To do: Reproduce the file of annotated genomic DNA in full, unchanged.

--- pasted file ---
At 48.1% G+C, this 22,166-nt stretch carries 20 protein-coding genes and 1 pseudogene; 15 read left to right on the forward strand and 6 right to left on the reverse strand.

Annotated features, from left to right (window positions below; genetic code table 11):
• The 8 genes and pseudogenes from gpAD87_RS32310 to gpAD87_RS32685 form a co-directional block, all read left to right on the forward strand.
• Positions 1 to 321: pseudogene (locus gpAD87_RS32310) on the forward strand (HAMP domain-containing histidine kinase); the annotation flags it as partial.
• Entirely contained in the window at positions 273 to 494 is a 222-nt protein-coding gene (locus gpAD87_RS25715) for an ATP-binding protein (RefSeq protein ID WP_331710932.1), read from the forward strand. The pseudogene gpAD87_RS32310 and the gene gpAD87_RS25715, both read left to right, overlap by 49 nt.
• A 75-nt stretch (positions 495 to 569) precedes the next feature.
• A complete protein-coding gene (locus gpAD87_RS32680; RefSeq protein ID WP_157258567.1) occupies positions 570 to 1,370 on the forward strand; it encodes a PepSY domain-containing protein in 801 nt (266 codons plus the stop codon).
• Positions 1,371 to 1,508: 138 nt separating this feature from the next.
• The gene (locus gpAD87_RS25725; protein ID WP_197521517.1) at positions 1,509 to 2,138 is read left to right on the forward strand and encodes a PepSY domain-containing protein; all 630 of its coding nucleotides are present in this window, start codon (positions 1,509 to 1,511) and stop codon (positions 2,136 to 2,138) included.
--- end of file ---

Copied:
At 48.1% G+C, this 22,166-nt stretch carries 20 protein-coding genes and 1 pseudogene; 15 read left to right on the forward strand and 6 right to left on the reverse strand.

Annotated features, from left to right (window positions below; genetic code table 11):
• The 8 genes and pseudogenes from gpAD87_RS32310 to gpAD87_RS32685 form a co-directional block, all read left to right on the forward strand.
• Positions 1 to 321: pseudogene (locus gpAD87_RS32310) on the forward strand (HAMP domain-containing histidine kinase); the annotation flags it as partial.
• Entirely contained in the window at positions 273 to 494 is a 222-nt protein-coding gene (locus gpAD87_RS25715) for an ATP-binding protein (RefSeq protein ID WP_331710932.1), read from the forward strand. The pseudogene gpAD87_RS32310 and the gene gpAD87_RS25715, both read left to right, overlap by 49 nt.
• A 75-nt stretch (positions 495 to 569) precedes the next feature.
• A complete protein-coding gene (locus gpAD87_RS32680; RefSeq protein ID WP_157258567.1) occupies positions 570 to 1,370 on the forward strand; it encodes a PepSY domain-containing protein in 801 nt (266 codons plus the stop codon).
• Positions 1,371 to 1,508: 138 nt separating this feature from the next.
• The gene (locus gpAD87_RS25725; protein ID WP_197521517.1) at positions 1,509 to 2,138 is read left to right on the forward strand and encodes a PepSY domain-containing protein; all 630 of its coding nucleotides are present in this window, start codon (positions 1,509 to 1,511) and stop codon (positions 2,136 to 2,138) included.